Right, fine. So what is the divergence in cylindrical coordinates, like you actually asked? Well, we just have to find the scale factors. $\mathbf{r} = (r\cos{\theta},r\sin{\theta},z)$, so $$ h_r \mathbf{e}_r = 1(\cos{\theta},\sin{\theta},0)\\ h_{\theta} \mathbf{e}_{\theta} = r(-\sin{\theta},\cos{\theta},0)\\ h_z \mathbf{e}_z = 1(0,0,1), $$ so the only nontrivial $h$ is $h_{\theta}=r$. Thus $$ \operatorname{div} \mathbf{u} = \frac{1}{r} \left( \frac{\partial}{\partial r} (r u_r) + \frac{\partial}{\partial \theta} (u_\theta) + \frac{\partial}{\partial z} (r u_z) \right) = \frac{1}{r} \frac{\partial}{\partial r} (r u_r) + \frac{1}{r}\frac{\partial}{\partial \theta} (u_\theta) + \frac{\partial}{\partial z} (u_z). $$

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  • $\begingroup$ Thanks, I like this explanation. What's your dissertation on? $\endgroup$ – David D. Sep 27 '15 at 5:42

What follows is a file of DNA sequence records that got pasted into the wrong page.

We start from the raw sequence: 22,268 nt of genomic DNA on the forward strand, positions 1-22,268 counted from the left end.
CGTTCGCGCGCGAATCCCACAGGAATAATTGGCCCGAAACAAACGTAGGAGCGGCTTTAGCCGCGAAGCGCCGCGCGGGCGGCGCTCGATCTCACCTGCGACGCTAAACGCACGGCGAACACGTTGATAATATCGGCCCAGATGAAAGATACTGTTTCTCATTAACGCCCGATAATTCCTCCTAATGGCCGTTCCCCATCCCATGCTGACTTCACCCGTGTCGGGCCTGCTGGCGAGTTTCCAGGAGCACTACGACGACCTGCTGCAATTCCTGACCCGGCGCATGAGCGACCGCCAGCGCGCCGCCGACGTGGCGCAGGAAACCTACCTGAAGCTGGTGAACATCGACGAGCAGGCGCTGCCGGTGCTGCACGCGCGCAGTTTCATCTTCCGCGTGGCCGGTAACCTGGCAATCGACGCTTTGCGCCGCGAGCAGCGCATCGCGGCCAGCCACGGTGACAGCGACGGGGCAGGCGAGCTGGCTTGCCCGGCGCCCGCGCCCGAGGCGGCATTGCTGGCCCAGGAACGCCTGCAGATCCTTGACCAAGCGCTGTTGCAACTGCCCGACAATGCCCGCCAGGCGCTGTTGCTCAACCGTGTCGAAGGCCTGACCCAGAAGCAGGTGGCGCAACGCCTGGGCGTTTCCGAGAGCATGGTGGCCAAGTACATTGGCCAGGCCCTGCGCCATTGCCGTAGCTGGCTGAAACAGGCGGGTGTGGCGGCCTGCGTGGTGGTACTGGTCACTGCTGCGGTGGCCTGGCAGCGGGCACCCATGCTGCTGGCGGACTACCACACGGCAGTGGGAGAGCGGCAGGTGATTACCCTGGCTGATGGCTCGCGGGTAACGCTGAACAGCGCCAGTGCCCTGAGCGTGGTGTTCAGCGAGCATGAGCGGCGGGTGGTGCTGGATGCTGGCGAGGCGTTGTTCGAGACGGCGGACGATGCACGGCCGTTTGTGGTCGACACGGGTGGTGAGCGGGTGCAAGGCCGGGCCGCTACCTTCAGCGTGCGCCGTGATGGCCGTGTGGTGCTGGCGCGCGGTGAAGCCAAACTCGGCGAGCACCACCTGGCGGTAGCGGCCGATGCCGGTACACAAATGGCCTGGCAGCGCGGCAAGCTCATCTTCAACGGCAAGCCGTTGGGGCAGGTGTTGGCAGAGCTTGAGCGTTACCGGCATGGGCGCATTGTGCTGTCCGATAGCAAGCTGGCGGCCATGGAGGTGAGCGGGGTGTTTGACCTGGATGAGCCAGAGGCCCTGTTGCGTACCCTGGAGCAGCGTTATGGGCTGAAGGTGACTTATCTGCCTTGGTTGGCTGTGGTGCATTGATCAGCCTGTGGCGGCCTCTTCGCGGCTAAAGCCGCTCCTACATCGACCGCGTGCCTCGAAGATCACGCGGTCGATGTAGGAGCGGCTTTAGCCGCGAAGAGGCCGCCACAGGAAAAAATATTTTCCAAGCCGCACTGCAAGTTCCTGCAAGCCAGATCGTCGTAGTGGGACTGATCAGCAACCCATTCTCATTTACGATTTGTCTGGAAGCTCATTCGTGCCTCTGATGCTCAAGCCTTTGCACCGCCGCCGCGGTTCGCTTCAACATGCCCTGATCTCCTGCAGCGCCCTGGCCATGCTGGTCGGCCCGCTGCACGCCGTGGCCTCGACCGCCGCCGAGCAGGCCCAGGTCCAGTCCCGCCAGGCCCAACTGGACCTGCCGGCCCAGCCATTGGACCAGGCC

• $\begingroup$ So far, the main part is about existence of solutions to certain low-dimensional PDEs. There's an example of a weird manipulation I used in one of my results in this answer. I've also done some work on asymptotics. $\endgroup$ – Chappers Sep 27 '15 at 13:41
  • $\begingroup$ Nice. I'm a second year grad student myself - currently researching flows at low Reynolds number and starting to focus my coursework on numerics, PDEs, perturbation theory, and asymptotics. It's really fascinating stuff - I'd be happy staying in school for 10 more years at this rate. $\endgroup$ – David D. Sep 27 '15 at 21:00